Many thanks for all the input, I'll be looking into quite a few of them!
Please keep them coming!
All the best,
I'd take one of the Nikon FM series cameras or an Olympus OM-2 and a 24mm, but then again, you wouldn't catch me hanging from ropes on the side of a mountain...
Some people are like Slinkies. They're really good for nothing, but they still bring a smile to your face when you push them down a flight of stairs.
2nd vote for Rollei 35
Here is a 2nd vote for the Rollei 35. Where light weight, mechanical reliability, and battery independency are important, the Rollei 35 can't be beat. When I used to do backcountry skiing (solo) where weight is definitely an issue just to keep your balance. I would choose my Rollei 35. I have used mine in temperatures as low as -40 degrees C. This also equals -40 degrees F. Do the math conversion if you don't believe me. Jet fuel must not freeze before -40 that's how I know.
"I'm a Adnams man"
-40 is the only place were degrees C = degress F
Last edited by jeffreys48; 12-16-2004 at 08:44 AM. Click to view previous post history.
'I have used mine in temperatures as low as -40 degrees C.'
As far as I know I've only ever used mine down to about -34°C -ish, but I've been thinking about the number of pictures I've taken that couldn't have been taken with a bulky camera, or a camera that needed more than one hand for removal from its pouch, exposure setting, picture taking and returning to its pouch. And, in many situations, every ounce does count.
Here and here are two more Rollei 35 snaps.
Sponsored Ad. (Subscribers to APUG have the option to remove this ad.)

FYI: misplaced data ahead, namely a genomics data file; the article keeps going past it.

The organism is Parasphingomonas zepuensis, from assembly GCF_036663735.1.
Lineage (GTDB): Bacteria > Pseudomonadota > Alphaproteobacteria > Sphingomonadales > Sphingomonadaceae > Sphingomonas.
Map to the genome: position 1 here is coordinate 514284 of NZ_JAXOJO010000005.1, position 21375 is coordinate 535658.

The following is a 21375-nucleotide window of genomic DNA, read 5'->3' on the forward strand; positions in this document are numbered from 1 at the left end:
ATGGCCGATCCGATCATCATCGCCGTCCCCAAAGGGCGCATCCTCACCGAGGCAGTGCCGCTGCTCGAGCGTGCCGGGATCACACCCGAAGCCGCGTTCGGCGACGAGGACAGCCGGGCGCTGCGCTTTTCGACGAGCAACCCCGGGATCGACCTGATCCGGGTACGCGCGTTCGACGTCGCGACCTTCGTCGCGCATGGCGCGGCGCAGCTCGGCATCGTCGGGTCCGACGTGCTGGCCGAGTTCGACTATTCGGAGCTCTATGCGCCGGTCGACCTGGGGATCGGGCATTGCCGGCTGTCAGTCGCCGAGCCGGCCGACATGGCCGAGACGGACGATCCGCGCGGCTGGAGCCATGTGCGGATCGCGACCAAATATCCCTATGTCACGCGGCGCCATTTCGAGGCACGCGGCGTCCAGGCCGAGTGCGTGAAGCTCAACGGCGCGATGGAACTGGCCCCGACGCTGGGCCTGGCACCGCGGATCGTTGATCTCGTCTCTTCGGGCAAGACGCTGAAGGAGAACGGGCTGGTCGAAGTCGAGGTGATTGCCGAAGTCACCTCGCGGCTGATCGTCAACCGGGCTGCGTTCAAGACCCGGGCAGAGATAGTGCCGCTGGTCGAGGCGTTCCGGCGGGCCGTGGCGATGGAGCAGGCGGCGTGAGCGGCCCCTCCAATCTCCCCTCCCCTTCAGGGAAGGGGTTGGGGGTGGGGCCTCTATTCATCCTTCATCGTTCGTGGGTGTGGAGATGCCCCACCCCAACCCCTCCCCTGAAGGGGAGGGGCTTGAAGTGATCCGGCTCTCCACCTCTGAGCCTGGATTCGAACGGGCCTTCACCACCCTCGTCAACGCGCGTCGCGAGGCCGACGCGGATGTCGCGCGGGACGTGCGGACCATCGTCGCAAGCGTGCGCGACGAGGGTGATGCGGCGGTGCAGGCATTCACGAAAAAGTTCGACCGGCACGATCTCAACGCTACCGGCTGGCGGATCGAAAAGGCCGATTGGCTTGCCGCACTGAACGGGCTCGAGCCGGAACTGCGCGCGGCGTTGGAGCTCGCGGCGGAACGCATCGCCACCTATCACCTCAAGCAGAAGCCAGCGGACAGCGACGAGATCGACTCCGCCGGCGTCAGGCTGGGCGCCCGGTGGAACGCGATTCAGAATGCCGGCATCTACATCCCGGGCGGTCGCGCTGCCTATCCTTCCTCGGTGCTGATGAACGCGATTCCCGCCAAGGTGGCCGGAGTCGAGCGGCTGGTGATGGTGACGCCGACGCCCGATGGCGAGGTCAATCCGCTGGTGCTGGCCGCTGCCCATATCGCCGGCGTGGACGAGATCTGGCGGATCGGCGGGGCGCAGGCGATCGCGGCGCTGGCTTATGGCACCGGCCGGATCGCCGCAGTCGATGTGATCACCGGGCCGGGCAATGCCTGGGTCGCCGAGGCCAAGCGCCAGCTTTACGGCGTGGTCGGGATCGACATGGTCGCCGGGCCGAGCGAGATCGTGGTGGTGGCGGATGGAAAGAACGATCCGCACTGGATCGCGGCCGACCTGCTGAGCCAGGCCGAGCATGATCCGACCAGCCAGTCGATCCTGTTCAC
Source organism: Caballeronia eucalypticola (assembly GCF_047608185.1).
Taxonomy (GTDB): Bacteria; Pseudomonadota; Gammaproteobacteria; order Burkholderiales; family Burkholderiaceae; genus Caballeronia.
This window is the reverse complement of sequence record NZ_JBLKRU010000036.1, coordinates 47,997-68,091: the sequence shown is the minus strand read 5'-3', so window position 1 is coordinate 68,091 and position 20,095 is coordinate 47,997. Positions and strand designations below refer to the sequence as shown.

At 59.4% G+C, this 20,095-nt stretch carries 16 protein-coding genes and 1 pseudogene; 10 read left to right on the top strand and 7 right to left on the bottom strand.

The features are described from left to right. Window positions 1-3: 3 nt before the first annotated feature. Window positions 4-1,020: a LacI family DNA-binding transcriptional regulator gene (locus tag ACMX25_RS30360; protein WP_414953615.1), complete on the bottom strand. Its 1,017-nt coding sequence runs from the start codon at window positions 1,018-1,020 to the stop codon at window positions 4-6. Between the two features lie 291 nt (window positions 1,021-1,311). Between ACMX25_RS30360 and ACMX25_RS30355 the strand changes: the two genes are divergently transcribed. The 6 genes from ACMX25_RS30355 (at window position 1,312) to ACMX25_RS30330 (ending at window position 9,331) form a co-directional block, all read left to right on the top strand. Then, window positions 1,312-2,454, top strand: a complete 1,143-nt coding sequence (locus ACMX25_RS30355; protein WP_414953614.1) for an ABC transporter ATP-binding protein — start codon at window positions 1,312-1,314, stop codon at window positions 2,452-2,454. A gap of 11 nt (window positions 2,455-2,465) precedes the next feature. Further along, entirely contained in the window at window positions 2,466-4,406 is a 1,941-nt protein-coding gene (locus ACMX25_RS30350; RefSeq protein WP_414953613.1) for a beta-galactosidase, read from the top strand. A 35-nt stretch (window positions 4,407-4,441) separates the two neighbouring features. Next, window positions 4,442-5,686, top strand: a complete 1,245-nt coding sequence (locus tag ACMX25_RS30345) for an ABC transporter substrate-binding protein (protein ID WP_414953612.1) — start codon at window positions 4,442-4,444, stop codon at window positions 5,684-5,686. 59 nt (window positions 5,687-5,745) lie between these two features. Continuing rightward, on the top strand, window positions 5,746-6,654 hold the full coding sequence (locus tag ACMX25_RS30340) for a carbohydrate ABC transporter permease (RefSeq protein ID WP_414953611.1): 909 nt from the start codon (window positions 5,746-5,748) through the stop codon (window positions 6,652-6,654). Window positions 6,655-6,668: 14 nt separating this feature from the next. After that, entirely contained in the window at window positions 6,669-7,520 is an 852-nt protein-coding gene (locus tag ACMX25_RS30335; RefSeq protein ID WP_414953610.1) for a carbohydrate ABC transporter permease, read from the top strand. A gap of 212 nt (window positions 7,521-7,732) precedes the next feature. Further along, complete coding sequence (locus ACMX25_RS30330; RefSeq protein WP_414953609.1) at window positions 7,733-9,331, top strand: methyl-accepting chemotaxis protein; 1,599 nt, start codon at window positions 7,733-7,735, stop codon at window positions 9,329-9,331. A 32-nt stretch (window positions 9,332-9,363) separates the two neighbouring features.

Just remember to put some electrician tape around the viewfinder... you don;t want that freezing metal to stick to your eye
Mama took my APX away.....
I too would go for a Snap type camera. But, no batteries, semi-waterproof, that can be operated with one hand, from the chest position, without focussing or need to use the viewfinder or even to alter the aperture or speed. With the usual - very good
constant light, UV filter attached and wide latitude film - success is almost assured!
'Determine on some course more than a wild exposure to each chance' The Bard.
As I am a (mountain) climber myself, I can reply with some knowledge:
I take my Minolta Dynax 505si (Maxxum in the USA) along in my backpack. It is very light and also the 100-300 weights nothing.
Be sure to have a fresh battery loaded.
A polarizing filter is good to have up there.
As for film, I always shoot Fuji color slides @ 100asa, but also carry some 50asa (forgot about the brand) in case the weather is perfect: blue sky, sun reflecting on the snow...
Originally Posted by glbeas
Consider the following (I use these):
- Rollei 35 (as Helen says)
- Olympus Trip
- Kodak Retinette IB (sturdy and works in low temp)
So, what is he taking / did he take on his climb?